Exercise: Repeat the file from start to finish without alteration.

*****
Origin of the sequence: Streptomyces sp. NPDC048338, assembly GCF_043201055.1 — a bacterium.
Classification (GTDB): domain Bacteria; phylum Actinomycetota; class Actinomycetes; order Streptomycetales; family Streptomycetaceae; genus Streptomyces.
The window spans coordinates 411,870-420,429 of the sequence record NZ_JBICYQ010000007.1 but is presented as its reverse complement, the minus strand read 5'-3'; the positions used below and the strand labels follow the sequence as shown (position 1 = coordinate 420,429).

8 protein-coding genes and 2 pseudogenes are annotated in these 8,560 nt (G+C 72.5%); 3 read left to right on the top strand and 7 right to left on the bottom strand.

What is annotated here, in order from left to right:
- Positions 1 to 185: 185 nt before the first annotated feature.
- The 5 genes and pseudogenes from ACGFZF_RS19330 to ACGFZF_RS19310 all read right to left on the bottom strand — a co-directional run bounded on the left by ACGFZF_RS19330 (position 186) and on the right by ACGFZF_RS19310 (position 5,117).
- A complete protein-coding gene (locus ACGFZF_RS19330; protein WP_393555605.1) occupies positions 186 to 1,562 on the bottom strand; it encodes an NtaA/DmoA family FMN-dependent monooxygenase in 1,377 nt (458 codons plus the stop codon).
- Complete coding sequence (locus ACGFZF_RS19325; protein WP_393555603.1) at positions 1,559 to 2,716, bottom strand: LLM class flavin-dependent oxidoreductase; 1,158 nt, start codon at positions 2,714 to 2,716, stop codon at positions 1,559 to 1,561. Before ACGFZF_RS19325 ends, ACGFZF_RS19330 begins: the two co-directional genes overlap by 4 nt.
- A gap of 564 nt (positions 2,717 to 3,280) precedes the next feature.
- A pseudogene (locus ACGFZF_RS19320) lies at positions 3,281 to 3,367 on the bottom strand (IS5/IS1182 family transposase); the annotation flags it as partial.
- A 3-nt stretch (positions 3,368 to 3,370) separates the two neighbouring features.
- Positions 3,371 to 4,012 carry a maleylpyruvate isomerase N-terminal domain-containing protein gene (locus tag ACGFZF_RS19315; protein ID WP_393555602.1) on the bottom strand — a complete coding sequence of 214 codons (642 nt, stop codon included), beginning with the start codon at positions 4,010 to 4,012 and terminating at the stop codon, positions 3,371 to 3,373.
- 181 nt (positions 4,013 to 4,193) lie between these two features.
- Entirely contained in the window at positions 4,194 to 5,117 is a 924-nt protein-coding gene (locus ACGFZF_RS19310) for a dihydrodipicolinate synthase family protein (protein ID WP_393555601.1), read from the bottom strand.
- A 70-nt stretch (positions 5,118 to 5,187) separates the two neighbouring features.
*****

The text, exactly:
Origin of the sequence: Streptomyces sp. NPDC048338, assembly GCF_043201055.1 — a bacterium.
Classification (GTDB): domain Bacteria; phylum Actinomycetota; class Actinomycetes; order Streptomycetales; family Streptomycetaceae; genus Streptomyces.
The window spans coordinates 411,870-420,429 of the sequence record NZ_JBICYQ010000007.1 but is presented as its reverse complement, the minus strand read 5'-3'; the positions used below and the strand labels follow the sequence as shown (position 1 = coordinate 420,429).

8 protein-coding genes and 2 pseudogenes are annotated in these 8,560 nt (G+C 72.5%); 3 read left to right on the top strand and 7 right to left on the bottom strand.

What is annotated here, in order from left to right:
- Positions 1 to 185: 185 nt before the first annotated feature.
- The 5 genes and pseudogenes from ACGFZF_RS19330 to ACGFZF_RS19310 all read right to left on the bottom strand — a co-directional run bounded on the left by ACGFZF_RS19330 (position 186) and on the right by ACGFZF_RS19310 (position 5,117).
- A complete protein-coding gene (locus ACGFZF_RS19330; protein WP_393555605.1) occupies positions 186 to 1,562 on the bottom strand; it encodes an NtaA/DmoA family FMN-dependent monooxygenase in 1,377 nt (458 codons plus the stop codon).
- Complete coding sequence (locus ACGFZF_RS19325; protein WP_393555603.1) at positions 1,559 to 2,716, bottom strand: LLM class flavin-dependent oxidoreductase; 1,158 nt, start codon at positions 2,714 to 2,716, stop codon at positions 1,559 to 1,561. Before ACGFZF_RS19325 ends, ACGFZF_RS19330 begins: the two co-directional genes overlap by 4 nt.
- A gap of 564 nt (positions 2,717 to 3,280) precedes the next feature.
- A pseudogene (locus ACGFZF_RS19320) lies at positions 3,281 to 3,367 on the bottom strand (IS5/IS1182 family transposase); the annotation flags it as partial.
- A 3-nt stretch (positions 3,368 to 3,370) separates the two neighbouring features.
- Positions 3,371 to 4,012 carry a maleylpyruvate isomerase N-terminal domain-containing protein gene (locus tag ACGFZF_RS19315; protein ID WP_393555602.1) on the bottom strand — a complete coding sequence of 214 codons (642 nt, stop codon included), beginning with the start codon at positions 4,010 to 4,012 and terminating at the stop codon, positions 3,371 to 3,373.
- 181 nt (positions 4,013 to 4,193) lie between these two features.
- Entirely contained in the window at positions 4,194 to 5,117 is a 924-nt protein-coding gene (locus ACGFZF_RS19310) for a dihydrodipicolinate synthase family protein (protein ID WP_393555601.1), read from the bottom strand.
- A 70-nt stretch (positions 5,118 to 5,187) separates the two neighbouring features.